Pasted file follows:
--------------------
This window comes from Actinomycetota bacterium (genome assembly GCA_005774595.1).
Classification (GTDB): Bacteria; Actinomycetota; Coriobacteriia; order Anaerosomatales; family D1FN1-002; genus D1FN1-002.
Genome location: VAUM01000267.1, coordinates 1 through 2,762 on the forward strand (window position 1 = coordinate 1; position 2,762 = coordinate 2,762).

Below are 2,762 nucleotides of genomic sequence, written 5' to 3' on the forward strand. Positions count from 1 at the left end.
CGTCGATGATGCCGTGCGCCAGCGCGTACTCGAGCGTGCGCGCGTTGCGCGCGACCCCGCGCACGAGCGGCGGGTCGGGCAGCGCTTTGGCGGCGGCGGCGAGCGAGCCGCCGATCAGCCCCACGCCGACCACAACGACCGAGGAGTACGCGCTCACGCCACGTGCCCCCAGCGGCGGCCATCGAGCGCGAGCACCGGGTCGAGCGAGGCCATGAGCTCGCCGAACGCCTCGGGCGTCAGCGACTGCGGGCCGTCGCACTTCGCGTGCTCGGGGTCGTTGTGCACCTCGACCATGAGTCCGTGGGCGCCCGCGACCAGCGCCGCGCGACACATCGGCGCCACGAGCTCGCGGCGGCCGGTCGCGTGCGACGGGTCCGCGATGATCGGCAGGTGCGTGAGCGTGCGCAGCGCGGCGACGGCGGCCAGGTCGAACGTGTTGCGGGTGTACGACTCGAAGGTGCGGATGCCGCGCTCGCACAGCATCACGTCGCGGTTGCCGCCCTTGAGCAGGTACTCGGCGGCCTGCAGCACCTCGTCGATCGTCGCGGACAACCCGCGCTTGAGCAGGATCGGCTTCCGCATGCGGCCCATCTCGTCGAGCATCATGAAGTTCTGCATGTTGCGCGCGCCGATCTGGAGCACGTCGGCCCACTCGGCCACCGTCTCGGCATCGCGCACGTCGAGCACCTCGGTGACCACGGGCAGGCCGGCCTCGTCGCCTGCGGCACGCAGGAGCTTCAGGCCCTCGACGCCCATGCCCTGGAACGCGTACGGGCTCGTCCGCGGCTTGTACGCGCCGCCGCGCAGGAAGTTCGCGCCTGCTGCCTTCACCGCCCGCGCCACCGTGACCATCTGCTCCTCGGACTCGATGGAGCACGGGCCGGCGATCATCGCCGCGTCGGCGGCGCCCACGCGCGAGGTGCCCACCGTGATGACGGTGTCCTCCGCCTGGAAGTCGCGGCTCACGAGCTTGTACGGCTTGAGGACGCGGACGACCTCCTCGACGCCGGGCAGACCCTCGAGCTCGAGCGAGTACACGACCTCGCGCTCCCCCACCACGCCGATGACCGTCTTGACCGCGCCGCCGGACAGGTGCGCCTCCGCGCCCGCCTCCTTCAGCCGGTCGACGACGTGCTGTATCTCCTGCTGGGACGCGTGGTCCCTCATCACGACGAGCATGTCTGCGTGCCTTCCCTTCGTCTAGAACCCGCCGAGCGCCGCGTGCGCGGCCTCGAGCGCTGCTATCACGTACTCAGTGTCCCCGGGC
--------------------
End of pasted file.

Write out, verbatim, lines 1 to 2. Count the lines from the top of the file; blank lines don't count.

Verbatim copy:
This window comes from Actinomycetota bacterium (genome assembly GCA_005774595.1).
Classification (GTDB): Bacteria; Actinomycetota; Coriobacteriia; order Anaerosomatales; family D1FN1-002; genus D1FN1-002.